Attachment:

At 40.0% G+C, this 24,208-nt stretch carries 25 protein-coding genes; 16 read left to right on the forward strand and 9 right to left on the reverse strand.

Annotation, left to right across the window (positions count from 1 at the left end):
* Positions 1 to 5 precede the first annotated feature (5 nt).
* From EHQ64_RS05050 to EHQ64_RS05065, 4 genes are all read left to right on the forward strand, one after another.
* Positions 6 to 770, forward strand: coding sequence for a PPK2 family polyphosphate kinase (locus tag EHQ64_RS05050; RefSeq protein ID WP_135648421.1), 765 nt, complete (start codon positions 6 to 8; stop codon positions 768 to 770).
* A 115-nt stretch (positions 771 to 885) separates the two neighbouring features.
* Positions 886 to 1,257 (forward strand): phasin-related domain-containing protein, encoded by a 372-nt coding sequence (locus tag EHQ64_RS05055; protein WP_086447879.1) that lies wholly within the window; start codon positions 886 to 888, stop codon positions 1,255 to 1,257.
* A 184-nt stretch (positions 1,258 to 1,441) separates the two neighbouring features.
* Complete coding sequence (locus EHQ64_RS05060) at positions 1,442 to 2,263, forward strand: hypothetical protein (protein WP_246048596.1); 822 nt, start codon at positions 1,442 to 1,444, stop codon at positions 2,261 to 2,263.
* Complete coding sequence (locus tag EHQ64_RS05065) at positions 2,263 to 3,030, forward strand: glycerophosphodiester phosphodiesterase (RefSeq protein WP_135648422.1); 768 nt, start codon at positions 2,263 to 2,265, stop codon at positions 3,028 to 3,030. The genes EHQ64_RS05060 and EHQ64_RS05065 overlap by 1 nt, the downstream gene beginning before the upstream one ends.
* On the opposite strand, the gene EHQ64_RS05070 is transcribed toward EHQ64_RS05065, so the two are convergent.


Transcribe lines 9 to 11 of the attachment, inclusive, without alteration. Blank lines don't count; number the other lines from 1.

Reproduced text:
* Complete coding sequence (locus EHQ64_RS05060) at positions 1,442 to 2,263, forward strand: hypothetical protein (protein WP_246048596.1); 822 nt, start codon at positions 1,442 to 1,444, stop codon at positions 2,261 to 2,263.
* Complete coding sequence (locus tag EHQ64_RS05065) at positions 2,263 to 3,030, forward strand: glycerophosphodiester phosphodiesterase (RefSeq protein WP_135648422.1); 768 nt, start codon at positions 2,263 to 2,265, stop codon at positions 3,028 to 3,030. The genes EHQ64_RS05060 and EHQ64_RS05065 overlap by 1 nt, the downstream gene beginning before the upstream one ends.
* On the opposite strand, the gene EHQ64_RS05070 is transcribed toward EHQ64_RS05065, so the two are convergent.